ADA (Americans with Disabilities Act) - Students (Title II)

Applicable Laws and Policies

Federal Law

The Americans with Disabilities Act of 1990 (ADA) and Section 504 of the Rehabilitation Act of 1973 prohibit discrimination on the basis of a qualified disability. (42 U.S.C. § 12101) The ADA protects persons with disabilities from discrimination in the areas of employment and access to state and local government programs and services. Section 504 of the Rehabilitation Act of 1973 (29 U.S.C. §§ 701-796) provides similar protections against discrimination in regard to programs or activities that receive federal financial assistance.

University of Wisconsin System Policy

In accordance with the ADA and Section 504, the University of Wisconsin System has adopted a policy that prohibits discrimination against qualified individuals. This policy details the responsibilities of University of Wisconsin System institutions and the rights of students and members of the general public (Regent Policy 14-10). If you have a specific question or concern, please consult Regent Policy 14-10 and/or contact the Office of General Counsel or Campus Legal Counsel.

Students in General

Title II of the Americans with Disabilities Act prohibits any government body, including the University of Wisconsin System, from denying any qualified individual with a disability an equal opportunity to participate in any program, service or activity offered. In addition, an institution must provide reasonable accommodations, when necessary, to allow an individual with a disability the opportunity to participate in the institution's educational programs, service and/or activity.

Qualified Individual with a Disability

A qualified individual with a disability is a person with a disability who is applying for admission to or participation in a program, service or activity of the institution or who is currently participating in a program, service or activity of the institution and who, with or without reasonable accommodations, meets the essential eligibility requirements for participating in those programs, services or activities. Persons are not qualified if they present a direct threat to the health or safety of themselves or others.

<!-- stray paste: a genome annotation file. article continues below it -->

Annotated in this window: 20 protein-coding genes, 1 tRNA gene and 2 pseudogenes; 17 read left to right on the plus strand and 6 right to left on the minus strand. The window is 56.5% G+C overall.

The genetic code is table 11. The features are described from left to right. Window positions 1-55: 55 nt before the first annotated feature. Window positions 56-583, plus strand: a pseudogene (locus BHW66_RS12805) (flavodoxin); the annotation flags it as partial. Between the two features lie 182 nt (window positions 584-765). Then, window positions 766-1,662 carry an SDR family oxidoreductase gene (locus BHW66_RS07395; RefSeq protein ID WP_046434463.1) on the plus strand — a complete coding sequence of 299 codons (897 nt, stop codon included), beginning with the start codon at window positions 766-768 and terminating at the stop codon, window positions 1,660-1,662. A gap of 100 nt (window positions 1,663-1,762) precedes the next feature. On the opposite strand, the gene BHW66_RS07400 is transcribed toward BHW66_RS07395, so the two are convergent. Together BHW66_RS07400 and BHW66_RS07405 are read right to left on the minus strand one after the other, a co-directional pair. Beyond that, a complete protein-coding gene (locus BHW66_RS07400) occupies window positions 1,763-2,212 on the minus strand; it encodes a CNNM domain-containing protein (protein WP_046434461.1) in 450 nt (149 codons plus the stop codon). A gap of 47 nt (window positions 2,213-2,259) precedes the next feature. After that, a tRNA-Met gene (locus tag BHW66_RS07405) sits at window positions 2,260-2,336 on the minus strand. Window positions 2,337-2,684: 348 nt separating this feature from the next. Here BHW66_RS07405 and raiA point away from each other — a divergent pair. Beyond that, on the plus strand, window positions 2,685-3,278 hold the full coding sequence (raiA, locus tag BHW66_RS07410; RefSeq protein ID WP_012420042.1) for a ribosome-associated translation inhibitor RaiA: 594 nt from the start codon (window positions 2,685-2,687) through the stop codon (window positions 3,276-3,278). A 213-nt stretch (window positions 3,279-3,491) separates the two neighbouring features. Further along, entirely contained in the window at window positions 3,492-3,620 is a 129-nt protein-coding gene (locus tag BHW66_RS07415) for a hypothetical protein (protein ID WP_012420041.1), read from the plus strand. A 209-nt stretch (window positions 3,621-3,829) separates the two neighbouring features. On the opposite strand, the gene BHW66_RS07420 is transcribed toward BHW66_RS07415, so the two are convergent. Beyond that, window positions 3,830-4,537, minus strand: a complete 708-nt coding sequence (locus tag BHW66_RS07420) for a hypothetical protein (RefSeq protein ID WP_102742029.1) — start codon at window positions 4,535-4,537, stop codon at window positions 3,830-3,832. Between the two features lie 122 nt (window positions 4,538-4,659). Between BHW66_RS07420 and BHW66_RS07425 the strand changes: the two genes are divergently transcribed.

Reasonable Accommodation

A reasonable accommodation means any reasonable modification of the institution's rules, policies or practices, environmental adjustments (such as the removal of architectural or communicative barriers) or auxiliary aids and services. An accommodation is not reasonable if it would result in an undue financial or administrative burden or hardship; require a fundamental alteration to the program, service or activity; violate accreditation requirements; or require the waiver of essential program or licensing requirements. Some examples of a reasonable accommodation include modification of examinations, training materials or policies, or the provision of auxiliary aids and services, such as qualified readers or interpreters. Because determining a reasonable accommodation is often complex and fact-specific, please contact your institution’s Disabled Students Services Coordinator for assistance. If that person is unable to assist you, please contact System's Affirmative Action Officer. Any questions that remain should be directed to the Office of General Counsel or to Campus Legal Counsel.